Dear Shaded Viewers,
For the 100th anniversary of Vogue Paris, the Palais Galliera honours the publication with an exhibition. Vogue Paris is the oldest French fashion magazine founded in 1920 by Condé Nast. Interestingly enough it is the only title in the group named after a city as opposed to a nation.
Vogue depicts Paris as the epicenter for cultural and creative life, and the Parisienne as the personification of the Vogue woman. Since its beginning Vogue Paris has been a key player in fashion, reflecting or questioning ideals of taste, beauty, and elegance. It is also known to be a mirror of its time and a champion of originality. Over the past 100 years, the magazine has demonstrated its capacity to innovate, adapt, and predict. From Michel de Brunhoff to Edmonde Charles-Roux, Francine Crescent, and Carine Roitfeld, to Emmanuelle Alt, Vogue Paris 1920-2020 chronicles the history of the magazine via its editors-in-chief whose editorial and aesthetic decisions have made the magazine what it is.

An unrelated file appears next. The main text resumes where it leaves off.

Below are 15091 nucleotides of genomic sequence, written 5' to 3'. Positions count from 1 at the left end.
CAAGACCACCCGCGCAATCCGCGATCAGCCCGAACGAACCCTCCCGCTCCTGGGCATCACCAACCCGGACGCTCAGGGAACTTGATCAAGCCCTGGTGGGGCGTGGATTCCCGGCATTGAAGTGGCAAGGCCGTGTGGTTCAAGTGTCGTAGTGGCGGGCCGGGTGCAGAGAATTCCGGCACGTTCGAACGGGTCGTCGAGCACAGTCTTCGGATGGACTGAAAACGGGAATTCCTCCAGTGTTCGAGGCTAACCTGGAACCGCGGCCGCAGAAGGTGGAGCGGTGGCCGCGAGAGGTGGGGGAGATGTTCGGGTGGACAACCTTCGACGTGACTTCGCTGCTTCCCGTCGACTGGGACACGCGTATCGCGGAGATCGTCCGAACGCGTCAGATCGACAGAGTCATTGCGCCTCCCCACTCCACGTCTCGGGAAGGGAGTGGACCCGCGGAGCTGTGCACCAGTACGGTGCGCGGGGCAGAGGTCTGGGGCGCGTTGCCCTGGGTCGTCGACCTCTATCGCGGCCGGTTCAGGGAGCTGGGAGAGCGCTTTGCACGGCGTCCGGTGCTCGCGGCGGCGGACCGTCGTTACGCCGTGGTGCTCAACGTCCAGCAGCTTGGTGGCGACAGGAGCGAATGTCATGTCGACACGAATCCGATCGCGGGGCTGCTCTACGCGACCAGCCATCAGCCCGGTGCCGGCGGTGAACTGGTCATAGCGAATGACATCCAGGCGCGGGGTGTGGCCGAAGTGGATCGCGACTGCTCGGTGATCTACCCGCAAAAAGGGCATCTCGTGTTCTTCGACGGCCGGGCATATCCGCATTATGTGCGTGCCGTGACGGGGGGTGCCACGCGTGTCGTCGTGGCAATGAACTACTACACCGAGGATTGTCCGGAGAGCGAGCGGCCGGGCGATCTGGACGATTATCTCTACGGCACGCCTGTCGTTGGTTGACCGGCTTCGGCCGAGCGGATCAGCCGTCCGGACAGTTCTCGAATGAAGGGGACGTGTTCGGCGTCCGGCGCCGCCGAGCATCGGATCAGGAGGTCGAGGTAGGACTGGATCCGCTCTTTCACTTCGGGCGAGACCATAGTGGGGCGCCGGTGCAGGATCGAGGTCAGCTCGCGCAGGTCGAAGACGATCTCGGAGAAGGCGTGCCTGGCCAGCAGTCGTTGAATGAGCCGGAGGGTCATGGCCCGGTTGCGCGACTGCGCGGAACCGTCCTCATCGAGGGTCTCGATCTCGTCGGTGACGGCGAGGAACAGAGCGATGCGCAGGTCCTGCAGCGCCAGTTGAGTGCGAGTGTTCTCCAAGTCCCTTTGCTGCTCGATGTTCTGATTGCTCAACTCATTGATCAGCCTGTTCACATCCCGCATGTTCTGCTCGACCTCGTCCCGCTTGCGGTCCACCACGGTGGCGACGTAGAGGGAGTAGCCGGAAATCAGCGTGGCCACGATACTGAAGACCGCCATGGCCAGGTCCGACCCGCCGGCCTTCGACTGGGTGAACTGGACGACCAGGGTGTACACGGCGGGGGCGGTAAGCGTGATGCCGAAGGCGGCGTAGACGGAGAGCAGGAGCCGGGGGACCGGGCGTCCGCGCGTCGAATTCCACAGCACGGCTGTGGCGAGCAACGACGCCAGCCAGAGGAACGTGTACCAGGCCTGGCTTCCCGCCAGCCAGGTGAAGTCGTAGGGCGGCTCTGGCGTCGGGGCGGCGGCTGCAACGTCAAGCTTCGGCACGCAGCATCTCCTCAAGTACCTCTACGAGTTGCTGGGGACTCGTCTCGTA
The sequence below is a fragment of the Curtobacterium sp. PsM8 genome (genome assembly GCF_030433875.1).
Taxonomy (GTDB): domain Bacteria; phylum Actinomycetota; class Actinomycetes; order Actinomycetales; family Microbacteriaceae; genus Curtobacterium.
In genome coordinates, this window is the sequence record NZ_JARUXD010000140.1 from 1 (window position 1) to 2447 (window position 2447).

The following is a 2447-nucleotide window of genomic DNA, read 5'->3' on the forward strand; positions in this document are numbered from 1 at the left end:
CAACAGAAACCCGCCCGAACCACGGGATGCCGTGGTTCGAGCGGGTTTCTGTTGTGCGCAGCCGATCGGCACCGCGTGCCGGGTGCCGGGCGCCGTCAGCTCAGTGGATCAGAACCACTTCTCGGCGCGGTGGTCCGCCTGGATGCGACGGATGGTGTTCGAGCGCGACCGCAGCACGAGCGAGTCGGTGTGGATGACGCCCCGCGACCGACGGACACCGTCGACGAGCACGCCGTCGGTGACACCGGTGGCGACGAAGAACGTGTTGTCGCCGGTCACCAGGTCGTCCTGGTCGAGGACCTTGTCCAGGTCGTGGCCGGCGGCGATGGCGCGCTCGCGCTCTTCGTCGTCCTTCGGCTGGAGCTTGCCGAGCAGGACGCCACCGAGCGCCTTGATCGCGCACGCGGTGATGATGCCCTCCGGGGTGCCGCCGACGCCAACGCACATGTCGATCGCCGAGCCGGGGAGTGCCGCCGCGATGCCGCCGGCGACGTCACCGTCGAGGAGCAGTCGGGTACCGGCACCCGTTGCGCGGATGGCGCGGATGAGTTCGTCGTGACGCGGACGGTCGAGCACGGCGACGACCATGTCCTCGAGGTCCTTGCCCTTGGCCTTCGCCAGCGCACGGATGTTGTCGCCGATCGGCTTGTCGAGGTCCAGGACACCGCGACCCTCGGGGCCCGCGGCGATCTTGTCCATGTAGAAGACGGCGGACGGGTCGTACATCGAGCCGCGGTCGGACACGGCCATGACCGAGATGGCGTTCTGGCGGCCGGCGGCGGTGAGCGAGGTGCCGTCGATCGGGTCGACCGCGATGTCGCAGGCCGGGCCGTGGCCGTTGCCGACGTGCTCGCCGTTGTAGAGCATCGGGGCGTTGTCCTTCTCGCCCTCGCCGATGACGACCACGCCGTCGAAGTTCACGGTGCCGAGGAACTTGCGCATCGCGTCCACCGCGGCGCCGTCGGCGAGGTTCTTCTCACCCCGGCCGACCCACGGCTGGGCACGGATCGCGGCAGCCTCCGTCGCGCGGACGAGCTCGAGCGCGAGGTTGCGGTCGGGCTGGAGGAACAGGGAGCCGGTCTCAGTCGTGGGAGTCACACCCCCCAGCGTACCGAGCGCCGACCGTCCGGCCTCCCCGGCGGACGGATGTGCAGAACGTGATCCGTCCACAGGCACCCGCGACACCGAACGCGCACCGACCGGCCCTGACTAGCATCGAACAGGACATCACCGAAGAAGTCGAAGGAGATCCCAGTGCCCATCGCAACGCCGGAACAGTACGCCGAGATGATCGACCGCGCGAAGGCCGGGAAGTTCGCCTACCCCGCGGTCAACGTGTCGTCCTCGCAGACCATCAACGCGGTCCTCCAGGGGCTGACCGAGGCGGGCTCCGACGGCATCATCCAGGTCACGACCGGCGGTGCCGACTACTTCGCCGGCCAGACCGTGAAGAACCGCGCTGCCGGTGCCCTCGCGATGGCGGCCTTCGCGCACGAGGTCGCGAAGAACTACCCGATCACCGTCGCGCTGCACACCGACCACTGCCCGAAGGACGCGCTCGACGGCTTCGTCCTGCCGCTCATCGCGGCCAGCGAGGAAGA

The exhibition showcases the work of outstanding illustrators and, in particular, photographers who have been supported by Vogue Paris. Among those credited with the most stunning spreads for Vogue Paris were Hoyningen-Huene, Horst, Guy Bourdin, William Klein, Helmut Newton, Peter Lindbergh, Mario Testino and Inez & Vinoodh.
The exhibition focuses on Vogue Paris’ particular relationship with Yves Saint Laurent and Karl Lagerfeld, two renowned couturiers who were supported by the magazine throughout their careers. Catherine Deneuve and Kate Moss had the most covers for Vogue and are exemplified in the show.
In partnership with PICTO FOUNDATION and AMERICAN EXPRESS
Palais Galliera, the City of Paris Fashion Museum
10, Avenue Pierre Ier de Serbie, Paris 16e
Métro Iéna or Alma-Marceau
Tuesday – Sunday, 10 am – 6 pm Thursday until 9 pm (night opening) Closed on Mondays
Closed 25 December & 1 January
One ticket for 2 exhibitions (‘Vogue Paris 1920-2020’ & ‘A history of fashion’): 14€ (full price) to 12€ (reduced), free under 18
Sylvie Lécallier, Head of the Palais Galliera photo collection,
assisted by Juliette Chaussat
Adrien Rovero, artistic director